Over the last decade, DevOps has transformed the software development landscape. The practice has led to development teams and IT operations working together to produce software faster. DevSecOps takes DevOps to the next level. In traditional software development, security teams got involved around the end of the development process, nearer to deployment. In a DevSecOps practice, the security tasks are prioritized from the start. It strengthens the DevOps process to create more secure and robust software.
What is DevSecOps?
In a DevOps environment, development and operations merge together. Teams use continuous integration (CI) and continuous delivery (CD) in an agile framework to achieve rapid development. DevOps teams concentrate on speed of delivery. They use techniques like automated builds and tests, faster fail cycles, regular code monitoring, and no-downtime deployments. Information security is often viewed as a bottleneck. Security practices are often considered antithetical to the fast-delivery objectives.
DevSecOps tries to automate core security tasks and incorporate them into the development pipeline. Automating security testing leads to streamlined processes that are more aligned with core DevOps goals. In a mature DevSecOps practice, traditional security tasks like access control, event monitoring, and vulnerability assessment become part of the day-to-day operation. The whole team is responsible for critical issues. Bottlenecks are avoided by using integrated security practices.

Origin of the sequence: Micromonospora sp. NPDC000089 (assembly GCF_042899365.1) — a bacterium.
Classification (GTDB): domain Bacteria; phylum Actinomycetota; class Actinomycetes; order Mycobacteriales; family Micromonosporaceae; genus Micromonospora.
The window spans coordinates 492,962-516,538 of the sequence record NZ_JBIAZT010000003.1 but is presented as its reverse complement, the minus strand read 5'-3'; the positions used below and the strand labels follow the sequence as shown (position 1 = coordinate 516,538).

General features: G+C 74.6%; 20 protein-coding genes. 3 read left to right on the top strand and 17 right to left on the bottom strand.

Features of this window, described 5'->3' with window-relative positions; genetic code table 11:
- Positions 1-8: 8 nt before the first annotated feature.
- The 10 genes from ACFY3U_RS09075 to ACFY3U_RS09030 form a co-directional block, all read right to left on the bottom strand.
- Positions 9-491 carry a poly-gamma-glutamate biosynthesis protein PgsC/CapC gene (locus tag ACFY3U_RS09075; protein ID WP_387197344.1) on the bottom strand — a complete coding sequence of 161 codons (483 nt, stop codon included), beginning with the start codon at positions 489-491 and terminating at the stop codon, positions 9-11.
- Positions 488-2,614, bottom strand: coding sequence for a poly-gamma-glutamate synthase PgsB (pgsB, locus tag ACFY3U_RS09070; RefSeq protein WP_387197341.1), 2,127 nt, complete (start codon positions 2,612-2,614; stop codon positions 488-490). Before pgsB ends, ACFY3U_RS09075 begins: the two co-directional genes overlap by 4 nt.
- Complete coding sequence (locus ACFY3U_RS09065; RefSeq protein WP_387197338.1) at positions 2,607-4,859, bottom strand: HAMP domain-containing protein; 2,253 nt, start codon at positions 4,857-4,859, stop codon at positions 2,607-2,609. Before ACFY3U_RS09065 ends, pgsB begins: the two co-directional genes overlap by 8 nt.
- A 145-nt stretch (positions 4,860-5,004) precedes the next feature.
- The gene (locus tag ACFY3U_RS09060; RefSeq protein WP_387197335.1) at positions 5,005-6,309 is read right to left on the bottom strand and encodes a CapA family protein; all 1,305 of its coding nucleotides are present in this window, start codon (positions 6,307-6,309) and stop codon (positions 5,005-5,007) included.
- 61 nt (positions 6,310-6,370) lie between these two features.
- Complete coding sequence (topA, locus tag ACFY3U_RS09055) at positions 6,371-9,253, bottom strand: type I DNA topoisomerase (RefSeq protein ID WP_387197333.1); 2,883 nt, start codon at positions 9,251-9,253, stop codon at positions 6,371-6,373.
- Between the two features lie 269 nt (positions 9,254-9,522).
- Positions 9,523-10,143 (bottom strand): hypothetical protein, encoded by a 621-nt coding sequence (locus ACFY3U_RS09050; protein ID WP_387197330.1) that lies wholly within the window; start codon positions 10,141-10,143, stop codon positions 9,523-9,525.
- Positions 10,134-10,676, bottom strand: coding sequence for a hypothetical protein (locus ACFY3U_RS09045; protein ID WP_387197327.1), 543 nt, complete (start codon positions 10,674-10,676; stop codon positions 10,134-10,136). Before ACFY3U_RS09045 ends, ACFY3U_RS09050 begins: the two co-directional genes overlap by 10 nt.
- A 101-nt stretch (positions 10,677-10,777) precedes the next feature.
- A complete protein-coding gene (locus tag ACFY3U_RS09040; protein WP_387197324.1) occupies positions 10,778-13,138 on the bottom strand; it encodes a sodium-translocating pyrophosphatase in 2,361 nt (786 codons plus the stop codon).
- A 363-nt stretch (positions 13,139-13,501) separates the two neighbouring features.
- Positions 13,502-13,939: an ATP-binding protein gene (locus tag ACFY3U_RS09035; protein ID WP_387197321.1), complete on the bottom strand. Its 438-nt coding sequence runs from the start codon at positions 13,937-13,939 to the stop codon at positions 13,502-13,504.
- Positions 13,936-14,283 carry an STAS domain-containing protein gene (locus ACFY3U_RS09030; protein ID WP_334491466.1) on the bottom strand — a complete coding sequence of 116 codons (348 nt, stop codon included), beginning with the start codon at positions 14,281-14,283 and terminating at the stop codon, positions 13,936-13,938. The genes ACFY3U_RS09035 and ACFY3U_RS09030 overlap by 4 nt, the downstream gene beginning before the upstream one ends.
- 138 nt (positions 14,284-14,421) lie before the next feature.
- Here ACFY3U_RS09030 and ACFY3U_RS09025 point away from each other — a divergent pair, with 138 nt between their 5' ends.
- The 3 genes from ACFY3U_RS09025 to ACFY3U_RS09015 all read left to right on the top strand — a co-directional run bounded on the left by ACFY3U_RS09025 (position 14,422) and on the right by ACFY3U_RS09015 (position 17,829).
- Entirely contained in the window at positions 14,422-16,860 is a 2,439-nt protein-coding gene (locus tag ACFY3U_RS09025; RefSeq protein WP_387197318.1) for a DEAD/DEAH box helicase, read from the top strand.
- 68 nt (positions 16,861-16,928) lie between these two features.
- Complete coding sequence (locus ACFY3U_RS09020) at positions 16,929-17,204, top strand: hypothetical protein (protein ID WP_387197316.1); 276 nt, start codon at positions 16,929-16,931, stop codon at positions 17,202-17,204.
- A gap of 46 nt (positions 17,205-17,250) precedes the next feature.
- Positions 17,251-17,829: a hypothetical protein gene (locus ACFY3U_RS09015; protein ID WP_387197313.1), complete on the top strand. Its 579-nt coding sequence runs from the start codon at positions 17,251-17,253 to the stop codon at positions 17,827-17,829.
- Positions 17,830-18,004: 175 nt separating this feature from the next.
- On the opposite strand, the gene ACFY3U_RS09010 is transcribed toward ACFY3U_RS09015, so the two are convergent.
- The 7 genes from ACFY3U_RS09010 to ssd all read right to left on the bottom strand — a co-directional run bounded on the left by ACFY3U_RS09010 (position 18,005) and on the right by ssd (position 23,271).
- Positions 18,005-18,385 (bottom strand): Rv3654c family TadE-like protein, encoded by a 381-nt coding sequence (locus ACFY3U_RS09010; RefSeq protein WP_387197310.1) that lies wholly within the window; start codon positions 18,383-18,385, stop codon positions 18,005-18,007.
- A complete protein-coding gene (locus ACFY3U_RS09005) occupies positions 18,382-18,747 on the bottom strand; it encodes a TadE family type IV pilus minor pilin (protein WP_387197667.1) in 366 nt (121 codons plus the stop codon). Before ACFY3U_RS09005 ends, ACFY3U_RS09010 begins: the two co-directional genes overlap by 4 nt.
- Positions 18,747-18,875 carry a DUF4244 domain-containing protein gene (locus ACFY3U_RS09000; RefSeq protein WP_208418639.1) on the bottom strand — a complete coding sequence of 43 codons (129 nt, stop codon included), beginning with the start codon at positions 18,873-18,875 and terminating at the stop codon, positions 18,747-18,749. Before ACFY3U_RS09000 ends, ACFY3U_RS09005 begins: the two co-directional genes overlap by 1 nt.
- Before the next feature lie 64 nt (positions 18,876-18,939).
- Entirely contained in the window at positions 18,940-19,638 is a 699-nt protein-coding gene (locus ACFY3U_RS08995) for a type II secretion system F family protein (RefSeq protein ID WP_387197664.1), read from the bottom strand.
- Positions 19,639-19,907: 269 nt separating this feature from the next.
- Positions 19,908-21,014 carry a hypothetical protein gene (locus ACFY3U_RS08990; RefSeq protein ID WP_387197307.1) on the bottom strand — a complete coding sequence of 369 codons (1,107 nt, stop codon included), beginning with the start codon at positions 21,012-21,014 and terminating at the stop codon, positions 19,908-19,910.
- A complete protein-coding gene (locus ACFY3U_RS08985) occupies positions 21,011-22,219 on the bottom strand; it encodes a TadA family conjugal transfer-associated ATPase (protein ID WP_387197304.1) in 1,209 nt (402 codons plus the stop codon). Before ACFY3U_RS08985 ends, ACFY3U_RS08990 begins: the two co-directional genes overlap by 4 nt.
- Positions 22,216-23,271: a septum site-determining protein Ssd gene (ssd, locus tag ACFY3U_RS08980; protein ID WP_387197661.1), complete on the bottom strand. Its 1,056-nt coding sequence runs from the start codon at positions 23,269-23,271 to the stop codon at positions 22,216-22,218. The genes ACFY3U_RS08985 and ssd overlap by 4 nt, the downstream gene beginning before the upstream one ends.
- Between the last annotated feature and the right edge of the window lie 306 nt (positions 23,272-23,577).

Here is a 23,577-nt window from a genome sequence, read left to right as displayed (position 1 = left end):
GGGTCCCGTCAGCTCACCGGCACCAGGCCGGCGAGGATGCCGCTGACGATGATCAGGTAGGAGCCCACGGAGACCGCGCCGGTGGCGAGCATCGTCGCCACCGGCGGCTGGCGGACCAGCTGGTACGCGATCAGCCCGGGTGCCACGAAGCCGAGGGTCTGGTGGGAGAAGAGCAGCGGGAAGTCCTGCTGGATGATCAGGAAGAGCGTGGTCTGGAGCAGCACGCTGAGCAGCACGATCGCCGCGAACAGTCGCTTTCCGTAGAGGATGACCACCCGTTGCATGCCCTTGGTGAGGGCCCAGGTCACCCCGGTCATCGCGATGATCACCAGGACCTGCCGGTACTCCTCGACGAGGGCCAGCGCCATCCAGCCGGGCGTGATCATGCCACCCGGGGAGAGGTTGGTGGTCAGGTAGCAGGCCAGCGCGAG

Benefits of DevSecOps Approach
It’s no secret that security breaches are expensive. According to a Ponemon Institute study sponsored by IBM, the average cost of a data breach for an organization is around $3.86 million. So it’s crucial to have robust security in any application. Here are some of the benefits of DevSecOps:
- Cost Reduction: Incorporating security early in the development process prevents attacks. Prevention is more cost-effective than fixing a problem. Also, traditional security checks can slow down delivery. In the DevSecOps model, issues are resolved during development which results in less time and financial costs for security checks.
- Faster Recovery: In DevSecOps, security testing is part of the pipeline. So when there is a security incident, the process allows faster detection and remediation of the problem.